Visitors from Moldova were given an insight into how we support disabled children and those at risk, to remain living with their families, as part of a fact finding visit recently.
The group, from Gagauzia, an Autonomous Territory in Southern Moldova, have been travelling around the country as part of a study visit. Gagauzia has two institutions which are due to close in 2019, so they need to shape a plan for supporting children and their families into the future.
The Wiltshire visit was part of a three day tour arranged by the charity Lumos, which was set up to support children moving out of institutions in certain countries.
The officials met with staff and children at Wansdyke School and then travelled to meet some of the children and young people at Canon’s House in Devizes. The house is a short-break residential home to provide a break for carers as well as helping the child to remain in the family home.
Laura Mayes, cabinet member for children, joined the visitors as they looked at the facilities and support available at Canon’s House.
She said: “It was lovely to meet the visitors as they gained a deeper understanding of how we support and work with our disabled children and their families.
“Here in Wiltshire we continue to learn and review to ensure we are doing the best for our children and families. We have been able to share these insights and I hope they will help inform how this area of Moldova looks after its children and young people in the future.”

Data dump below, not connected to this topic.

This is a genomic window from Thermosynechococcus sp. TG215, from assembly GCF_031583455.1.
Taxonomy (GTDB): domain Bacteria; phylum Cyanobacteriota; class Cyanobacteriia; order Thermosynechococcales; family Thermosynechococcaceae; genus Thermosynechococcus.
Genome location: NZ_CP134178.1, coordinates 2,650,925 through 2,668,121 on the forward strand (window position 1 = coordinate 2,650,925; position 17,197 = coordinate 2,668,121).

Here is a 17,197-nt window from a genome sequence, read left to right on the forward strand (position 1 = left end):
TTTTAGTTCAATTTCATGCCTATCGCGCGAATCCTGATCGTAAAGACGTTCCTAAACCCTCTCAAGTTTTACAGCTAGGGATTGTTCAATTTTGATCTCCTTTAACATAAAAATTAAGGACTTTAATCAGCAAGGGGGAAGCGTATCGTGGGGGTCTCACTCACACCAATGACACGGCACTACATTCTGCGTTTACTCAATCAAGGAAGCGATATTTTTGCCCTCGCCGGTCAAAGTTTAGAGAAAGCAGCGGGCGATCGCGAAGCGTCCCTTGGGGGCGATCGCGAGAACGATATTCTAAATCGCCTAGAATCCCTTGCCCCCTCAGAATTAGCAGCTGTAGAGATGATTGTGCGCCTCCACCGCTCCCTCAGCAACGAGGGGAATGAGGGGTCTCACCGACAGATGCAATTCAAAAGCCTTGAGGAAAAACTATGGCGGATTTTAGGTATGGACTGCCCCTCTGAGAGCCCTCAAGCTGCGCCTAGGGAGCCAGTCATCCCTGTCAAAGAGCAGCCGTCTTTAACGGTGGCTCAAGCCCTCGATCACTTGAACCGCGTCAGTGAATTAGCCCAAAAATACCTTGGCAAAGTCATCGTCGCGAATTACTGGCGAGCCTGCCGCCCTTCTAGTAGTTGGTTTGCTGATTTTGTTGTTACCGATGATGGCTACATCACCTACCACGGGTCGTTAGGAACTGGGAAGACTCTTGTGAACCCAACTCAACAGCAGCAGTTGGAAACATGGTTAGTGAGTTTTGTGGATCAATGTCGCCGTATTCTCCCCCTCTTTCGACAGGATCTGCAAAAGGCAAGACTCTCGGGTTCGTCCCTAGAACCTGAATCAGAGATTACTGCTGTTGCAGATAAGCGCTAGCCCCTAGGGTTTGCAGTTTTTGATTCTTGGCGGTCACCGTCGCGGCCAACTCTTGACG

Tatiana Doiceva Head of Department of Finance at Gagauzia said: “Thank you. It was a huge opportunity for us to see the work with children, starting from birth up to young adults. As a mother I was so impressed with the level of care and love shown at the centres. I was also impressed by the budgets! I will make sure that we allocate our money towards improving the lives of our children.”
Olesea Tanasoglo – Vice President of the Executive Committee UTAG said: “We met with the Wiltshire Parent Carer Council. This was a very good experience for us. We should like to establish something like this in Moldova. There was a real emphasis on training the parents and foster parents. We loved the way the child is always at the centre of your thinking.”